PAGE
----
(The Cancer Treatments Centers of America issued this statement to Szabo: “We use national media to help educate cancer patients and their families about the latest diagnostic tools and treatment options. … All of our advertising undergoes meticulous review for clinical accuracy as well as legal approval to ensure we tell our story in an informative and responsible manner, and in compliance with federal guidelines.”)
Over the decades, new cancer therapies have been rolled out “with great fanfare,” writes Szabo, only to fail to live up to the expectations. Immunotherapy is one such example:
Researchers have tested immunotherapies against a variety of tumors, leading to approvals in lung cancer, kidney cancer, bladder cancer and others.
Such success has led doctors to label cancer immunotherapy as a “game changer.” Newspapers and magazines call it a “breakthrough.” And hospitals laud them as “a miracle in the making.”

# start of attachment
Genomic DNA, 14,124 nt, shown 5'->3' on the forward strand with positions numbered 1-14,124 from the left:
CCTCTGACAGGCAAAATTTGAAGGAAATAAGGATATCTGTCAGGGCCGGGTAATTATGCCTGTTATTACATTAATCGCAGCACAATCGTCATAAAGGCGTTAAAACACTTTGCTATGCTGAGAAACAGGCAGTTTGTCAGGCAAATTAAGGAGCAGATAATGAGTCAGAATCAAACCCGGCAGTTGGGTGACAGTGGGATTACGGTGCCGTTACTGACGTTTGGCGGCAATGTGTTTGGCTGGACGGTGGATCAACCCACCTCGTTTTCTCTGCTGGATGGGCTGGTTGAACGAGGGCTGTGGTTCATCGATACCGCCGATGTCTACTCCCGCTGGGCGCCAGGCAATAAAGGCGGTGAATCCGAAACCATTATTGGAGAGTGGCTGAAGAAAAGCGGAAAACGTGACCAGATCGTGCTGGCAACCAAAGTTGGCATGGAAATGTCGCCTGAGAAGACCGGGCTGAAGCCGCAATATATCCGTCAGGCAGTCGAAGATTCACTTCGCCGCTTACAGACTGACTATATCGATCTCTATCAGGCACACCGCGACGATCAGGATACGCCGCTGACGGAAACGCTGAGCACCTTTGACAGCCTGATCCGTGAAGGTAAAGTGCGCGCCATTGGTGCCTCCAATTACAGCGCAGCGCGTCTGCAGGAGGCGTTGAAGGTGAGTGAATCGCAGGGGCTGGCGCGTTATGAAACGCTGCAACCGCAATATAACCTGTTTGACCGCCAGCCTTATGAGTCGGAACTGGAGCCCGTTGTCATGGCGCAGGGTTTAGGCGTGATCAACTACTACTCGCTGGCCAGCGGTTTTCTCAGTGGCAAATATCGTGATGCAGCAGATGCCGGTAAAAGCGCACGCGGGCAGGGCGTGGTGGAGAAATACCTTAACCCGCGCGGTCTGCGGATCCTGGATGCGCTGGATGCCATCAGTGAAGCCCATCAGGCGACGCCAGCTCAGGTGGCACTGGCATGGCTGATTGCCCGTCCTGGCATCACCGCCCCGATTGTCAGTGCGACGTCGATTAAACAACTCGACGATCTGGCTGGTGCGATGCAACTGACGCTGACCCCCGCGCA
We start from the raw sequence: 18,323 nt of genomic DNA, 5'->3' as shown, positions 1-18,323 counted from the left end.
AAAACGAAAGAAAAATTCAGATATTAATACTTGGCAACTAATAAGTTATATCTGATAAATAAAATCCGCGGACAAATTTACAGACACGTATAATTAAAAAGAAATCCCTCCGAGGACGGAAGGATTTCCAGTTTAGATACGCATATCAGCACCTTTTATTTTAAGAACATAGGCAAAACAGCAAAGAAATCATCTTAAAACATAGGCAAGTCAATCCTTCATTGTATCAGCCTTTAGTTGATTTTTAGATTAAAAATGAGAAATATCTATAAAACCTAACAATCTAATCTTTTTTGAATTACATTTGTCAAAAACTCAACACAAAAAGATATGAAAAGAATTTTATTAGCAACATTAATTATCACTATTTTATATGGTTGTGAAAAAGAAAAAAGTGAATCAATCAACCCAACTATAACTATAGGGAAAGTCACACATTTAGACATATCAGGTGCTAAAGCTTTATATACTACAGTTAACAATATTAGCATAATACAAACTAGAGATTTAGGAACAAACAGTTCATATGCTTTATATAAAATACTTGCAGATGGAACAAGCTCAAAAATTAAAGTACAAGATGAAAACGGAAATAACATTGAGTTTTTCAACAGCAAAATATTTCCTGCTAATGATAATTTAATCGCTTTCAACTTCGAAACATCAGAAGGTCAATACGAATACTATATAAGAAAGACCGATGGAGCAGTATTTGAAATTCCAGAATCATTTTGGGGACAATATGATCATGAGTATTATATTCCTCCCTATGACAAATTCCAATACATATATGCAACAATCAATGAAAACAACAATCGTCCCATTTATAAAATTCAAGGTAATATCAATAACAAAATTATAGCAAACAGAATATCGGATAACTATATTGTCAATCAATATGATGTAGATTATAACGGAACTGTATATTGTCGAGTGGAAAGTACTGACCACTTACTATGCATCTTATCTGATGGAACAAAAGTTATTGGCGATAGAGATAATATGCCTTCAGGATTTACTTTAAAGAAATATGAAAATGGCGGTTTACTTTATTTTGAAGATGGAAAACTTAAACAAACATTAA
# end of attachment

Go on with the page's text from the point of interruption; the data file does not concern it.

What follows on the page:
Yet these treatments — which were initially assumed to be gentler than chemotherapy — can provoke fatal immune system attacks on the lungs, kidneys, heart and other organs.
And there are no approved immunotherapies for tumors of the breast, colon, prostate and pancreas.
Only about 10 percent of all cancer patients can expect to benefit from immunotherapy, Prasad said.
The personal cost
As the brother of one patient who tried immunotherapy (and several other experimental treatments) before dying of his cancer 3½ years later told Szabo, “I thought we were going to have a treatment where we’d at least have a good block of quality time.”
Instead, those experimental treatments made his brother sicker. He developed flu-like symptoms, nausea and became unable to eat or move his bowels. The treatments also led to dangerous infections that sent him to hospital emergency departments.
“I hope that if something like that happens to me,” the brother said, “I would be strong enough to say no to treatment.”